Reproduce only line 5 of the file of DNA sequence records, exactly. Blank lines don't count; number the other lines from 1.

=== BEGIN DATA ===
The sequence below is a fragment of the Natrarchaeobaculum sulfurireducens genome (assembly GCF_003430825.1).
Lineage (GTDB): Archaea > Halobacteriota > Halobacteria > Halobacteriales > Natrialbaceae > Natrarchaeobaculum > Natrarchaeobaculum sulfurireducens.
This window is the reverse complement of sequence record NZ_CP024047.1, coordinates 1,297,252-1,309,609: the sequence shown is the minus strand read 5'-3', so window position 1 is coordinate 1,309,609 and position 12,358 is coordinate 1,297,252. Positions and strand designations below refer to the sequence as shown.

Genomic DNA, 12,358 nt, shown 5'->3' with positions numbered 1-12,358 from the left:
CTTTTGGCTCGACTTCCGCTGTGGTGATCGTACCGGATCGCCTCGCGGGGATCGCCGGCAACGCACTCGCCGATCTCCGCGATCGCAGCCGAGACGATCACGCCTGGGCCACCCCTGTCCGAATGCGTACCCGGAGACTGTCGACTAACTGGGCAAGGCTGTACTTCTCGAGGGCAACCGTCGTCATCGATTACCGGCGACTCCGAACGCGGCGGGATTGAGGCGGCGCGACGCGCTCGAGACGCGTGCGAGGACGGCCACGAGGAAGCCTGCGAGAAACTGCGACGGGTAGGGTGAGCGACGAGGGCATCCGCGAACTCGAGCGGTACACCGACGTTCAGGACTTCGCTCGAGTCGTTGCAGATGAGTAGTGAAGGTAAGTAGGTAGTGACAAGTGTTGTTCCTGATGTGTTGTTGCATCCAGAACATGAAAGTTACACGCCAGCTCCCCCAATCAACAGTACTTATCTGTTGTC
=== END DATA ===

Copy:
CTTTTGGCTCGACTTCCGCTGTGGTGATCGTACCGGATCGCCTCGCGGGGATCGCCGGCAACGCACTCGCCGATCTCCGCGATCGCAGCCGAGACGATCACGCCTGGGCCACCCCTGTCCGAATGCGTACCCGGAGACTGTCGACTAACTGGGCAAGGCTGTACTTCTCGAGGGCAACCGTCGTCATCGATTACCGGCGACTCCGAACGCGGCGGGATTGAGGCGGCGCGACGCGCTCGAGACGCGTGCGAGGACGGCCACGAGGAAGCCTGCGAGAAACTGCGACGGGTAGGGTGAGCGACGAGGGCATCCGCGAACTCGAGCGGTACACCGACGTTCAGGACTTCGCTCGAGTCGTTGCAGATGAGTAGTGAAGGTAAGTAGGTAGTGACAAGTGTTGTTCCTGATGTGTTGTTGCATCCAGAACATGAAAGTTACACGCCAGCTCCCCCAATCAACAGTACTTATCTGTTGTC